Fourth, throughout its history, Chapter 313 has had a poor track record of job creation. Notably, creating high-paying jobs was one of the original goals of the applicable statute. Eventually, even modest job creation demands on the part of the state (10-25 jobs being created per Chapter 313 project) were apparently too much. Many Chapter 313 projects, especially those in the renewable energy industry, routinely request and are granted waivers of the job creation requirement. Proponents of Chapter 313 will argue that these tax breaks generate all kinds of economic activity indirectly, but even if those claims could be verified, the same is true of any economic subsidy. The real question is whether the state’s taxpayers as a whole are getting value for the Chapter 313 subsidy.
Fifth, while there is no question that some school districts get a good deal from Chapter 313, they may do so at the expense of the state. Under the state’s funding formula for public schools, school districts can receive state aid if their taxable property values are low compared to their number of students. As the Comptroller noted in 2016, “Most of the local tax revenue the school district forgoes under Chapter 313 is replaced with state funding. Thus, the act uses state revenue to promote local economic development.”[vii] Compounding the “localization” of benefits, the side payments school districts receive from companies—unlike property tax revenue—are excluded from the state funding formula and thus are never at risk of being distributed by the state to other school districts.
Sixth, for those districts which do have a Chapter 313 agreement, an overlooked flaw of Chapter 313 is that, by the time a given valuation limitation agreement expires and a company’s property is placed on the tax rolls at its fair value, the property may have already depreciated considerably. To illustrate the problem, consider a case in which business equipment valued at $250 million at the time the agreement is signed is exempted from school district M&O taxes for 10 years, but at the end of that 10 years the property is worth only $30 million. Although the Comptroller is not supposed to approve Chapter 313 projects unless they will generate tax revenue over a 25-year period that offsets the forgone property tax revenue during the value limitation period, the Comptroller noted in 2016 that attempting to predict whether this will occur involves considerable speculation and uncertainty.[viii] To ensure that Chapter 313 projects generate tax revenue sufficient to offset the forgone revenue during the value limitation period, a “claw back’ tax could be applied to companies whose capital investment depreciates beyond a certain percentage by the time the property is fully on the tax rolls.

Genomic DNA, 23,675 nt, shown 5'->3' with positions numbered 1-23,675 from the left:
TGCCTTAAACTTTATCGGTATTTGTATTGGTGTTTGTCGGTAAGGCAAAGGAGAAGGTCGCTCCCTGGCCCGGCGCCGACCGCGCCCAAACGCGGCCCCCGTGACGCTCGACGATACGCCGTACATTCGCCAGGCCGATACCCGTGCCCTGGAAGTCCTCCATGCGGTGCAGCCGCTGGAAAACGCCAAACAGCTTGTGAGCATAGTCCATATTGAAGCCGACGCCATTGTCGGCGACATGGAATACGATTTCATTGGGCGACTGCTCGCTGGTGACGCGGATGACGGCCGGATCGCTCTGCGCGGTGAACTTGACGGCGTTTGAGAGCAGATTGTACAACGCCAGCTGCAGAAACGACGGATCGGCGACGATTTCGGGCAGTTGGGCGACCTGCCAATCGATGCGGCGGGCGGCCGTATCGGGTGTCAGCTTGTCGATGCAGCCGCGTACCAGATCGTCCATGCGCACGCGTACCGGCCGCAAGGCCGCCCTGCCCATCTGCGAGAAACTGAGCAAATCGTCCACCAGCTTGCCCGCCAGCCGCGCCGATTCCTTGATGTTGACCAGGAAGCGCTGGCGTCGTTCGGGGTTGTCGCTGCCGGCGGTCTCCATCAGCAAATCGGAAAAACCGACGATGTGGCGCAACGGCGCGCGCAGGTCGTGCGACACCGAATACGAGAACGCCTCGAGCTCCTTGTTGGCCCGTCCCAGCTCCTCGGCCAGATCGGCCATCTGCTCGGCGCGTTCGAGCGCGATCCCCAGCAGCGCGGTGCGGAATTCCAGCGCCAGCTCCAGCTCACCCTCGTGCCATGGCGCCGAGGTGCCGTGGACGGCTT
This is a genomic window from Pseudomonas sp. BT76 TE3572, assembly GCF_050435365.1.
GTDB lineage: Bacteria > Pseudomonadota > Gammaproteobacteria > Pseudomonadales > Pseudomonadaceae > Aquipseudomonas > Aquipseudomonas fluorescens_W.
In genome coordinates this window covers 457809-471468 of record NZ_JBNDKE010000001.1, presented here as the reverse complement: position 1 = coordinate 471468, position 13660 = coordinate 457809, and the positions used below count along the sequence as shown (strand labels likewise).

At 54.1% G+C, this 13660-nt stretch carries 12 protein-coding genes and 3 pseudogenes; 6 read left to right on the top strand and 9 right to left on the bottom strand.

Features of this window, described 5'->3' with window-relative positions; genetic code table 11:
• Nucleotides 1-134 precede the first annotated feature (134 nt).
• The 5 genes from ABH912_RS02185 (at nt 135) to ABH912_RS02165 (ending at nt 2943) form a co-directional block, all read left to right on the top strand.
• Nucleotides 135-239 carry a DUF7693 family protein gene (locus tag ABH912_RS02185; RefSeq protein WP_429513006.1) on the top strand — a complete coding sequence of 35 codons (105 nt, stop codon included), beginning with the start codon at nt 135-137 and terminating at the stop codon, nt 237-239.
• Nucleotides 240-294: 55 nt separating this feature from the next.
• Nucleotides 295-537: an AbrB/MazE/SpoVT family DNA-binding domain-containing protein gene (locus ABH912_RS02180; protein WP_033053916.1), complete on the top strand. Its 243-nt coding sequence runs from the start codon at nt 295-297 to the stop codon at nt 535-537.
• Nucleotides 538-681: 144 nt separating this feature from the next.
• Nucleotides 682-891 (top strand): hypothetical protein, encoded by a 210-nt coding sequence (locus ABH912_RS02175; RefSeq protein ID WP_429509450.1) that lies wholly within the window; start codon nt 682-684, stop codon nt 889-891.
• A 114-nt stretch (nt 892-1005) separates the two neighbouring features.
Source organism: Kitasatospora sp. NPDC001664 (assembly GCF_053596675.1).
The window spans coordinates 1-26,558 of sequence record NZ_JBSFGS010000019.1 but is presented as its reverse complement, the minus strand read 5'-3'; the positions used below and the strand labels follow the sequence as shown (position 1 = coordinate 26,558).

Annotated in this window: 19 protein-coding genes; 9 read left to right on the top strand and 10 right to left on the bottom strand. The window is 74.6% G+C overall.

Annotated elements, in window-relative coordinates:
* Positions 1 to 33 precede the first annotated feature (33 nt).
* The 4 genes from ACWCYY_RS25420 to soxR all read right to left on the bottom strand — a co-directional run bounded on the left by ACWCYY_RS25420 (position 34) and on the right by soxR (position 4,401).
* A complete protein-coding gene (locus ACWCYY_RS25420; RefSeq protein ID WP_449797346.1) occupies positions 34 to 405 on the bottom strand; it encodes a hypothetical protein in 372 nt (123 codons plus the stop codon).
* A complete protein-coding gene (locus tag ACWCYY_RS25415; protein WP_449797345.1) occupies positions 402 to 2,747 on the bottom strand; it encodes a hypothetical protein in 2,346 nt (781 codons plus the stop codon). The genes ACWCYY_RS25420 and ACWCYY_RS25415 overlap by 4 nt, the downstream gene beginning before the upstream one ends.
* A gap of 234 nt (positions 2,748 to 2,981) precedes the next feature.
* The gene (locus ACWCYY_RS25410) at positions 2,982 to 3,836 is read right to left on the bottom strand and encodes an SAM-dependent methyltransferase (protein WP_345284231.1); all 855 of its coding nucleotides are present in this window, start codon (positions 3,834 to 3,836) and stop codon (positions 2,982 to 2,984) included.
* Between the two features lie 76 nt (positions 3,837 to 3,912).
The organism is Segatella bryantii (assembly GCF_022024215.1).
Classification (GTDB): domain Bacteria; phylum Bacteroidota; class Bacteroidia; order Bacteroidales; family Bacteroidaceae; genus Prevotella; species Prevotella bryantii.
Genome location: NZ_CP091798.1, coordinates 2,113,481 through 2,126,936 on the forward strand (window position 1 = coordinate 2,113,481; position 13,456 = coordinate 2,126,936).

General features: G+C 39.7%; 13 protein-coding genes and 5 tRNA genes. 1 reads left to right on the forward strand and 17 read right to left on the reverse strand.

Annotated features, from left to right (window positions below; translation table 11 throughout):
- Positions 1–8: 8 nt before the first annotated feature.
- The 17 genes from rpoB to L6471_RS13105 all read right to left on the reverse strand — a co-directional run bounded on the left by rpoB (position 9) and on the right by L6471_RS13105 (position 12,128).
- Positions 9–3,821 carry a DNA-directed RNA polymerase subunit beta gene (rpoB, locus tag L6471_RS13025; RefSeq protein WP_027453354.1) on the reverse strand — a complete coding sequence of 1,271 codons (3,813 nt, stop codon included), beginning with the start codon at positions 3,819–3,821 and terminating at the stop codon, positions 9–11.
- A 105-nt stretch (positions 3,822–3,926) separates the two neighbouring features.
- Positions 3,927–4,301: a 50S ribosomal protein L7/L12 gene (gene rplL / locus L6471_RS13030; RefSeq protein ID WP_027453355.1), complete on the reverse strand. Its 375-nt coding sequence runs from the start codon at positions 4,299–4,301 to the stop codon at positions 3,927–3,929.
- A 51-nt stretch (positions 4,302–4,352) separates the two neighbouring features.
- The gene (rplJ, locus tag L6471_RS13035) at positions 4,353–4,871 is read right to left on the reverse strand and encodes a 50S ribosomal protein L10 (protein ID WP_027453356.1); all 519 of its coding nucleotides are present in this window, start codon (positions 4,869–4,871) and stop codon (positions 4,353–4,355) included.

While the above flaws raise serious concerns about the wisdom of the Chapter 313 program, it is important to note that the program has arguably had some positive effects too. For example, the agreements in place as of June 2020 are estimated to have increased the I&S tax base throughout the state by more than $92 billion.[ix] And while some companies may exaggerate the importance of Chapter 313 in being a “determining factor” in their decision to set up shop in Texas, there is no question that Texas’s property tax system is unfriendly toward capital-intensive businesses. Given the fierce competition among states to attract business development—witness the nationwide bidding war for Amazon’s HQ2 project in 2018—Texas must re-think its property tax system.
An improved property tax system would recognize that the state’s current system is not welcoming to capital-intensive businesses, just as Chapter 313’s implementing statute so recognized. But unlike Chapter 313, a reformed property tax system would make sure that property tax relief is extended to all businesses, not just a handful of favored ones. And if any tax breaks are targeted at certain companies, the state has the right to demand specific, non-waivable job creation and capital investment commitment from the companies. Finally, a guiding principle of commercial property tax reform should be ensuring that interested parties are not playing with house money; the state should never be on the hook for agreements that local taxing units negotiate with businesses.
[i] Tax Code, Section 313.026(c)(2). [ii] Comptroller, Texas Economic Development Act Chapter 313 Summary Data, 2021. [iii] Tax Code, Section 313.171. [iv] Note ii, supra. [v] https://www.natemjensen.com/wp-content/uploads/2017/02/Jensen-Chapter-313-Policy-Brief-1.pdf [vi] Note ii, supra. [vii] https://comptroller.texas.gov/economy/fiscal-notes/2016/april/chap313.php#:~:text=Most%20of%20the%20local%20tax,to%20promote%20local%20economic%20development.&text=In%202001%2C%20Texas%20legislators%20argued,without%20competitive%20property%20tax%20incentives. [viii] https://comptroller.texas.gov/economy/fiscal-notes/2016/april/chap313.php [ix] Note ii, supra.